The fourth button corresponds to the time period for which to compute the RUSLE equation. It is advised to use a full year, so as to incorporate all seasonal landscape conditions into the analysis. Time intervals as short as a month are available in case 12 months takes too long to generate.
The fifth button allows you to select the year, starting in 2016 (first full year of Sentinel-2 data availability globally), and running up to 2021. 2021 will obviously fail if a period in the future is chosen 🔮
The sixth button allows you to select the specific months for which to perform the analysis. This is limited to select the full year (Jan-Dec), a half-year (Jan-Jun or Jul-Dec) or quarters (Jan-Mar, Apr-Jun, Jul-Sep, Oct-Dec).
In the example below, we generated the data for the Al-Fasher district in Northern Darfur, where it has long been identified that the phenomenon of desertification, a specific-case of soil erosion in arid and semi-arid areas induced by climate change and anthropogenic activities, is fueling conflicts.
The three global charts to the right illustrate the following:
- The proportion of the total area observed bare/non-bare in the selected time period. In the case of the arid area of Al-Fasher, almost every pixel in the image has been observed bare, and the 1.7% exception are likely sparsely located woody perennials.
- The bare soil frequency histogram, summarizing the distribution of bare soil pixel’s bare frequency. Unsurprisingly, the distribution is ramping up towards the high frequency values, as the majority of the pixels observed correspond to land degraded beyond arable.
- The annual soil loss rate histogram. The distribution was normalized using the natural logarithm function because the majority of the soil erosion rates typically fall between 0 and 10 t.ha-1.year-1, with a runaway effects of a few values peaking at 30+ t.ha-1.year-1, which are invisible in a plot if not normalized. The further to the right the peak of the distribution is, the more significant the soil loss hazard is in the area. The skewness of the distribution towards the right is also an important indicator of soil erosion hazard. All values below 0 represent minor erosion (< 1 t.ha-1.year-1), so if the histogram barely exceeds 0 on the x-axis, the region is generally speaking not prone to erosion.
On-Draw FCover plots
A nice feature of the App is that it allows the user to draw a rectangle, polygon or a point to plot an FCover profile (green curve) calculated from Sentinel-2 at the corresponding location. If a polygon or rectangle is drawn, the mean value corresponding to the polygon is returned. Moreover, the dates (temporally aggregated in 15 days time intervals) flagged as bare soils are plotted on the graph as brown dots, and their values correspond to the spatially and temporally averaged value of those observed bare soil pixels.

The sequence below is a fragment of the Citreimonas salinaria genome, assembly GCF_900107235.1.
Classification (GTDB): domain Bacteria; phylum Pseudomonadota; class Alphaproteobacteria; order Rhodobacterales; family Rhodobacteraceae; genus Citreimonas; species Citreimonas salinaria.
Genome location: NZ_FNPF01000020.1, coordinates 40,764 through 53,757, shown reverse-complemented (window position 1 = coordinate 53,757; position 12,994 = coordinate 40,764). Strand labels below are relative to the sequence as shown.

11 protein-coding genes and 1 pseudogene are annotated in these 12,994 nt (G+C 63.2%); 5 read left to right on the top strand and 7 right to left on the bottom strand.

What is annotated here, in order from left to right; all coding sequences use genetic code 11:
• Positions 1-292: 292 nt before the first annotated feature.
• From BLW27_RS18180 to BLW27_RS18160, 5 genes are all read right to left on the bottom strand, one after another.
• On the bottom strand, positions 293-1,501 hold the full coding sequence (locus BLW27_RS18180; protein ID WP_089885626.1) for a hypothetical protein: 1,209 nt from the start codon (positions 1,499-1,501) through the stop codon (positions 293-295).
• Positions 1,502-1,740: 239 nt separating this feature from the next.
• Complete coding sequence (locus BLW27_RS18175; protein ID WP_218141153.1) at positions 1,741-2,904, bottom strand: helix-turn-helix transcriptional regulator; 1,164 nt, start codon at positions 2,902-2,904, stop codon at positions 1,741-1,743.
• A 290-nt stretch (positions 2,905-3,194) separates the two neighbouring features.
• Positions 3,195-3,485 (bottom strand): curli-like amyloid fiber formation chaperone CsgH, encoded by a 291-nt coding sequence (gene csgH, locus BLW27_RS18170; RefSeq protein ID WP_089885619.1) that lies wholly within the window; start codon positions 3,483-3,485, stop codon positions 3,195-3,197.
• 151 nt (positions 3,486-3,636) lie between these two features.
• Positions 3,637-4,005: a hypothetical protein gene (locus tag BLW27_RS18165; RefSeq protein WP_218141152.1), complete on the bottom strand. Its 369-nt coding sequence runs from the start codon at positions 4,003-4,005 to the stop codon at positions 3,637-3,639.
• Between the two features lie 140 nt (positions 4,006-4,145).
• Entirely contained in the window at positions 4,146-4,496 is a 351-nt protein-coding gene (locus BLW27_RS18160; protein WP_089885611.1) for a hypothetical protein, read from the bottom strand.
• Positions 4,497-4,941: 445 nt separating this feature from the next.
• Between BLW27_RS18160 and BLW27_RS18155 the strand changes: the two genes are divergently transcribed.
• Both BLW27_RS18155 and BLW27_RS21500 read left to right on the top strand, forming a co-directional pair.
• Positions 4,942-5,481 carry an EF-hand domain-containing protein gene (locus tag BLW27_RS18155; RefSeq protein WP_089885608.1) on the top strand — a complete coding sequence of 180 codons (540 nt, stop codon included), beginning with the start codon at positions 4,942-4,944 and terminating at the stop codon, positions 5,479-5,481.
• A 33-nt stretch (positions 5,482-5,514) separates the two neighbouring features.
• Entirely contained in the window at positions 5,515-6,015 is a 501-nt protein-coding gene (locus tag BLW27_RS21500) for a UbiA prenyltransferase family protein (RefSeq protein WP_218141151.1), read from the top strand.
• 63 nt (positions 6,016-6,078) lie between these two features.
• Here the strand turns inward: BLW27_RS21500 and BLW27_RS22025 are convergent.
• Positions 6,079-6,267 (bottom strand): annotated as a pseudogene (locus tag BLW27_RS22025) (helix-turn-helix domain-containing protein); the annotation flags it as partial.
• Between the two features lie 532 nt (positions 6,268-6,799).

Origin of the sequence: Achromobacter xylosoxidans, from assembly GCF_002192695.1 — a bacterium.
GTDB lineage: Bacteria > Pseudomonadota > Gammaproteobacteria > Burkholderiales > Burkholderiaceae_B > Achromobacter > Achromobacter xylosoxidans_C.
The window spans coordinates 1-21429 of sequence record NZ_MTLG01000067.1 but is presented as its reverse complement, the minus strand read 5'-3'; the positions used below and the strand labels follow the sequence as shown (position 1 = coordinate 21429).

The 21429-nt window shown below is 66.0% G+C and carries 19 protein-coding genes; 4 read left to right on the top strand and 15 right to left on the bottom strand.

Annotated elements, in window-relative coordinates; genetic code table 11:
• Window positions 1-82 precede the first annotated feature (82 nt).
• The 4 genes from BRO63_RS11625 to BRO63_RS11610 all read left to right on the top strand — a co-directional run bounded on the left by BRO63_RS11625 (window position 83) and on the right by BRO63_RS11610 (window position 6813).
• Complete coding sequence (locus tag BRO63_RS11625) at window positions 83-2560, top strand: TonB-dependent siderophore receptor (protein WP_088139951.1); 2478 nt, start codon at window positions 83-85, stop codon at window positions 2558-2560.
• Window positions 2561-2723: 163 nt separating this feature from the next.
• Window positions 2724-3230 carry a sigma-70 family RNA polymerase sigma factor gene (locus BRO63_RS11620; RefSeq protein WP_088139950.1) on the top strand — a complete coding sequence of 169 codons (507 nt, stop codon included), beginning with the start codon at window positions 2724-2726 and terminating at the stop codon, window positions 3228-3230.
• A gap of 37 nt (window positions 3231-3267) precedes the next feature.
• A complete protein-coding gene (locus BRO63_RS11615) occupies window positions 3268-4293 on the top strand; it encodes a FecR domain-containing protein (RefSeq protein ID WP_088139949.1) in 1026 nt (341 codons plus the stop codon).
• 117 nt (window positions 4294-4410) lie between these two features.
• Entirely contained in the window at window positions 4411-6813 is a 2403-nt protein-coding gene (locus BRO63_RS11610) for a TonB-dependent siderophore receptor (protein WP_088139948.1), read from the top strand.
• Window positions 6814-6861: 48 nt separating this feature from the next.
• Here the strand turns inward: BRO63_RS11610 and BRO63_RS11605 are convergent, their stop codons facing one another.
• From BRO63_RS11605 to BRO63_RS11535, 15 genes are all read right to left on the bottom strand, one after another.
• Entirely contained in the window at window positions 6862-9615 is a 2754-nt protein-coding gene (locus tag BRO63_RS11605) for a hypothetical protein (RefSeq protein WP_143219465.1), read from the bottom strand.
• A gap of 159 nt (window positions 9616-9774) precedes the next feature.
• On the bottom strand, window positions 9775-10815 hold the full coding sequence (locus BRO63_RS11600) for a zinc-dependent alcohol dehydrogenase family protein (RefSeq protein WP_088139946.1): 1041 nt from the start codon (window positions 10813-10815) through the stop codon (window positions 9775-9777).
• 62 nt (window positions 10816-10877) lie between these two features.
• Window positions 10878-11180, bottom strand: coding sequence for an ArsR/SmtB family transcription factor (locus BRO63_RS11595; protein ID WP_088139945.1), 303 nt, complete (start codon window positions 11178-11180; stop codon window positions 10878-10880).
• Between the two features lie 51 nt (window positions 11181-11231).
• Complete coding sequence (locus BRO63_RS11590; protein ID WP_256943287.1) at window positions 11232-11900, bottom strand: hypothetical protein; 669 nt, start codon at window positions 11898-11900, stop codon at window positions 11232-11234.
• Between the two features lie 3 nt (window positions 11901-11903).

A few additional figures are provided like slope steepness, bare soil frequency and the annual soil loss rate of the clicked pixel. The best part is, you can click as many times as you want and keep plotting! 📈
Is the data any good?
The lack of long-term field scale measurements does not allow us to directly validate the generated RUSLE output. Even cross-comparison with other soil erosion assessments makes little sense here as the granularity of the produced output far exceeds what has been produced until now.
Considering this tool brings soil loss estimations to the hands of many for any location in the world, I encourage the community to use it and abuse it, and maybe even cross-reference the information with some field measurements and gauge the usefulness of the tool themselves.
The next step is to look beyond the indiscriminate measurement of soil loss by diving deep into the specific issues of semi-arid landscape restoration efforts and illustrating how SoilWatch’s EO capabilities can assist project developers in designing and implementing rigorous monitoring and reporting protocols. Stay tuned!
Invaluable resources that supported this work:
- The Joint Research Centre’s Soil Data Centre (ESDAC), a gold mine for soil research and information, research activities I happily pay taxes for!
- The Copernicus programme from the EU, because I wouldn’t have a job if there were no EO missions down-linking free and open data!
- @jdbcode’s repositories and contributions to GEE’s community content
- @Samapriya’s awesome-gee-community-dataset.
- SoilGrids and OpenLandMap for the great soil datasets they provide.
- Consult the github repository for more credits and app-related information.